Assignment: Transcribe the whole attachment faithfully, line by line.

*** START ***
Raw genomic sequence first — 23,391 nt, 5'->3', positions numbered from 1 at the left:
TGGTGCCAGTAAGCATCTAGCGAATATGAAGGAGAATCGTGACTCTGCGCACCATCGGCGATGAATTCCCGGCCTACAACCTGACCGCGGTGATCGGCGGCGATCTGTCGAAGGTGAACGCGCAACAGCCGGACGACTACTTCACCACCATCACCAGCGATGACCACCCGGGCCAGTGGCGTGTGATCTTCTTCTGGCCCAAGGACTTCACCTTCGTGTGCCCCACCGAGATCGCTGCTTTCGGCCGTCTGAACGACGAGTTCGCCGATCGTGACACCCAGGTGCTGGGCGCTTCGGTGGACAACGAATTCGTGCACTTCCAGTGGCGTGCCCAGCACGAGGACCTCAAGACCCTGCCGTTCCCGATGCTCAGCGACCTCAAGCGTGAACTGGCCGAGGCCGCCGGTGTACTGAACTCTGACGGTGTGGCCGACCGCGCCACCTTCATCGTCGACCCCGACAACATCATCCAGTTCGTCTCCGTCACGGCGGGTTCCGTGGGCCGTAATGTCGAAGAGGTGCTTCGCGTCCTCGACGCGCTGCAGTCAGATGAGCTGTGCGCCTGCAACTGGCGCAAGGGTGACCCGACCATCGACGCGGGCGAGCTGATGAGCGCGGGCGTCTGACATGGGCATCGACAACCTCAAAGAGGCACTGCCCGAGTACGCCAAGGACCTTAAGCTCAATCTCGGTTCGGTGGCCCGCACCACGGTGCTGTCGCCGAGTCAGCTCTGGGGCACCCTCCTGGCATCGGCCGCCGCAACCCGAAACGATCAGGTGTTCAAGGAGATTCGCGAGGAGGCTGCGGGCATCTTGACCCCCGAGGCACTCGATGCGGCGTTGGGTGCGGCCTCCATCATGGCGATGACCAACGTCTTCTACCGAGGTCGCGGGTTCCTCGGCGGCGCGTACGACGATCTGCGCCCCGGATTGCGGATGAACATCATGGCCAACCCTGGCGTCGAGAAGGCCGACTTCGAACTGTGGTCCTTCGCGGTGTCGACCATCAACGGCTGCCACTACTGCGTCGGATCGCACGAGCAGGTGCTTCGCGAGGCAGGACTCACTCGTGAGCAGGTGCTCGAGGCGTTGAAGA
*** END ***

Raw genomic sequence first — 23,391 nt, 5'->3', positions numbered from 1 at the left:
TGGTGCCAGTAAGCATCTAGCGAATATGAAGGAGAATCGTGACTCTGCGCACCATCGGCGATGAATTCCCGGCCTACAACCTGACCGCGGTGATCGGCGGCGATCTGTCGAAGGTGAACGCGCAACAGCCGGACGACTACTTCACCACCATCACCAGCGATGACCACCCGGGCCAGTGGCGTGTGATCTTCTTCTGGCCCAAGGACTTCACCTTCGTGTGCCCCACCGAGATCGCTGCTTTCGGCCGTCTGAACGACGAGTTCGCCGATCGTGACACCCAGGTGCTGGGCGCTTCGGTGGACAACGAATTCGTGCACTTCCAGTGGCGTGCCCAGCACGAGGACCTCAAGACCCTGCCGTTCCCGATGCTCAGCGACCTCAAGCGTGAACTGGCCGAGGCCGCCGGTGTACTGAACTCTGACGGTGTGGCCGACCGCGCCACCTTCATCGTCGACCCCGACAACATCATCCAGTTCGTCTCCGTCACGGCGGGTTCCGTGGGCCGTAATGTCGAAGAGGTGCTTCGCGTCCTCGACGCGCTGCAGTCAGATGAGCTGTGCGCCTGCAACTGGCGCAAGGGTGACCCGACCATCGACGCGGGCGAGCTGATGAGCGCGGGCGTCTGACATGGGCATCGACAACCTCAAAGAGGCACTGCCCGAGTACGCCAAGGACCTTAAGCTCAATCTCGGTTCGGTGGCCCGCACCACGGTGCTGTCGCCGAGTCAGCTCTGGGGCACCCTCCTGGCATCGGCCGCCGCAACCCGAAACGATCAGGTGTTCAAGGAGATTCGCGAGGAGGCTGCGGGCATCTTGACCCCCGAGGCACTCGATGCGGCGTTGGGTGCGGCCTCCATCATGGCGATGACCAACGTCTTCTACCGAGGTCGCGGGTTCCTCGGCGGCGCGTACGACGATCTGCGCCCCGGATTGCGGATGAACATCATGGCCAACCCTGGCGTCGAGAAGGCCGACTTCGAACTGTGGTCCTTCGCGGTGTCGACCATCAACGGCTGCCACTACTGCGTCGGATCGCACGAGCAGGTGCTTCGCGAGGCAGGACTCACTCGTGAGCAGGTGCTCGAGGCGTTGAAGA